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Dented by the 1936 abdication crisis, the monarchy had recovered its prestige thanks to its patriotic wartime role and the dutiful conduct of the royal family. Britain, like its empire, was multi-racial and multi-cultural, for differences of nationality, locality. Both in Scotland and in Wales, local minorities demanded greater autonomy from England. In 1950, Scots Nationalists removed ‘the stone of destiny’ – a symbol of Scottish sovereignty – from Westminster Abbey, while a campaign for a Welsh Parliament attracted considerable support. (Pollard, 1994).
The 1944 Education Act had created a binary system of secondary education at `eleven plus’. Most children went to secondary modern schools which they left, at the age of fifteen, with few or no qualifications. In 1950 far fewer women were in paid employment than today.
Women were generally not expected to have proper careers, but to seek short-term employment before they married and had children. Most shops in the United Kingdom were family businesses and traditional in character. High street chains, like Sainsbury’s, were increasingly popular because they provided good quality and low prices, but self-service supermarkets in the American style were only just beginning to be introduced. The health of the nation was much better in 1950 than it had been before. Full employment ensured that people were better fed than in the 1930s, while the young actually benefited from the lack of fat during the war. The creation of the free National Health Service improved the quality of medical care.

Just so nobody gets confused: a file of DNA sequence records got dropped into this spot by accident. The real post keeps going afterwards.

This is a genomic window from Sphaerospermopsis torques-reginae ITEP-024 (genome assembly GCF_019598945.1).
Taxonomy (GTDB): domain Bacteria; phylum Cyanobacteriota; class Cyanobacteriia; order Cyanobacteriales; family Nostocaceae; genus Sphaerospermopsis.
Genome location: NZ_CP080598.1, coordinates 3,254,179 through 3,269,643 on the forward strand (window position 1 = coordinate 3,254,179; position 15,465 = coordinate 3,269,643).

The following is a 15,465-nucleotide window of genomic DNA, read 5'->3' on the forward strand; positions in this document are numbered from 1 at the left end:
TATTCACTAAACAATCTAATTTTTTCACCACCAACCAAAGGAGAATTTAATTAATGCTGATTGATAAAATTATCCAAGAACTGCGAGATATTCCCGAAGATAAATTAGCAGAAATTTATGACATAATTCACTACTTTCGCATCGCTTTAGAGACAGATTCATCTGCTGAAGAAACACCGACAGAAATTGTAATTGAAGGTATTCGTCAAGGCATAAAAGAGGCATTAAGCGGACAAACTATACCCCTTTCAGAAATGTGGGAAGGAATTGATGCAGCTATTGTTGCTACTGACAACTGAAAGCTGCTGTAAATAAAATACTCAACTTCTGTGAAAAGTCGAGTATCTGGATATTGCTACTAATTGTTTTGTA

The improvement in national health also owed much to the introduction of antibiotics which gradually eradicated many diseases, like tuberculosis, which had been major killers. (Booth, 1995).
1950 was a golden age for public transport. On the roads, one out of every three vehicles was a bus or lorry. In the cities, worn out trams were being replaced by electric trolleybuses and petrol buses, which provided cheap and frequent services. Car sales were boosted by the end of petrol rationing in 1950. But there was still only one car per sixteen people. Few families could afford a car, so a motorbike with a sidecar was a popular and cheaper alternative.
(Peden, G. 1985).
Britain, sponsored by the Labour government as a symbol of Britain’s post-war revival, which celebrated national achievements from science, manufacturing and housing, to the arts and recreation. Many people today regard post-war Britain, nostalgically, as the golden age of the Welfare State. Opinion poll evidence does suggest that in 1950 Britons were generally happier perhaps because they had more security and less stress in their personal and professional lives. Nevertheless, they were much less well off than today and many lived in mean and straightened circumstances.